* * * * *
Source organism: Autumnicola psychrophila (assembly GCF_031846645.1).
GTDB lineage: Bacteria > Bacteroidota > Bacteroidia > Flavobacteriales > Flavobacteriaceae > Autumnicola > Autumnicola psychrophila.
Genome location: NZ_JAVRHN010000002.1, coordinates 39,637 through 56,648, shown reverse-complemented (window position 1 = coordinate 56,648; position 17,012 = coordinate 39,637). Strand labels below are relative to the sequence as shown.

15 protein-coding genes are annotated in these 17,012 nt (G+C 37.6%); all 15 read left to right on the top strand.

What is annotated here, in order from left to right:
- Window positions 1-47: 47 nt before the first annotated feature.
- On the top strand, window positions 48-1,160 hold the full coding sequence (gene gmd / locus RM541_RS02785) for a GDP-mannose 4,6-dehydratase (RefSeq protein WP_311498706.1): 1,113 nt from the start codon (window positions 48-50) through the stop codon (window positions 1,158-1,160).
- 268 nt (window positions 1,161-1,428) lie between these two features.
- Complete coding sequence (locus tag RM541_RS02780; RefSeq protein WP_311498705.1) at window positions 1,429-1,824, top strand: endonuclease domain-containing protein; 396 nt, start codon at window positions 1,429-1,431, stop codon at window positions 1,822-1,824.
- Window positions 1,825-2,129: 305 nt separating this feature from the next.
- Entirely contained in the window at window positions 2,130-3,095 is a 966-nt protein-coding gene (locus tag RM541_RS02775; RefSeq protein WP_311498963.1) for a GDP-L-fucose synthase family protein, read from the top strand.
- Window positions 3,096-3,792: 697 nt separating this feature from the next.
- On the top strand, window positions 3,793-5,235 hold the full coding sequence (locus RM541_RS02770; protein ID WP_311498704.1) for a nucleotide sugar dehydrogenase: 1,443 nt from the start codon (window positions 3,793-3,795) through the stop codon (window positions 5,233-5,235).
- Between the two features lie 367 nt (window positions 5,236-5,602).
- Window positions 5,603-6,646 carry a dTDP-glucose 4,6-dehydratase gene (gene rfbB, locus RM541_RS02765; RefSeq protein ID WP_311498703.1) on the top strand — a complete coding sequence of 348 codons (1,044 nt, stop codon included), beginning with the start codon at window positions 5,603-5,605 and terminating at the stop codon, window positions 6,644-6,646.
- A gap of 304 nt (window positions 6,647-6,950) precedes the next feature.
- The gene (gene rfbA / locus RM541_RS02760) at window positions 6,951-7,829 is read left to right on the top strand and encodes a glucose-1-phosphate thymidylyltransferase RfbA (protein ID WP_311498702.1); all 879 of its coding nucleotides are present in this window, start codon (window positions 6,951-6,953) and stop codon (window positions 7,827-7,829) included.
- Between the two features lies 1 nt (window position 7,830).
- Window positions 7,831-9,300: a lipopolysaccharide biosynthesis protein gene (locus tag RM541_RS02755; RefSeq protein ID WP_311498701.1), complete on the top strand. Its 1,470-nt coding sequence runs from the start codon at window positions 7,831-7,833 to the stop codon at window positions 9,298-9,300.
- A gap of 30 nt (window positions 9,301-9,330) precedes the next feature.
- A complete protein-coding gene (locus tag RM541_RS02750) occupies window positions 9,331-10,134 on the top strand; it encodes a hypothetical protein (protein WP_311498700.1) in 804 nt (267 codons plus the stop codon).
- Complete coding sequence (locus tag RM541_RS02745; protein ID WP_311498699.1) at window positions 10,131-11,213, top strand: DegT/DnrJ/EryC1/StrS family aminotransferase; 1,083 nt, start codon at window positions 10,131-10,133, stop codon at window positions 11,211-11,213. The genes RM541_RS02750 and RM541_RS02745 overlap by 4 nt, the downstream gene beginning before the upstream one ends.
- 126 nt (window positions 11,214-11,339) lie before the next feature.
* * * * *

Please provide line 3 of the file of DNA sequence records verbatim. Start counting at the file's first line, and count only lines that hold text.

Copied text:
Genome location: NZ_JAVRHN010000002.1, coordinates 39,637 through 56,648, shown reverse-complemented (window position 1 = coordinate 56,648; position 17,012 = coordinate 39,637). Strand labels below are relative to the sequence as shown.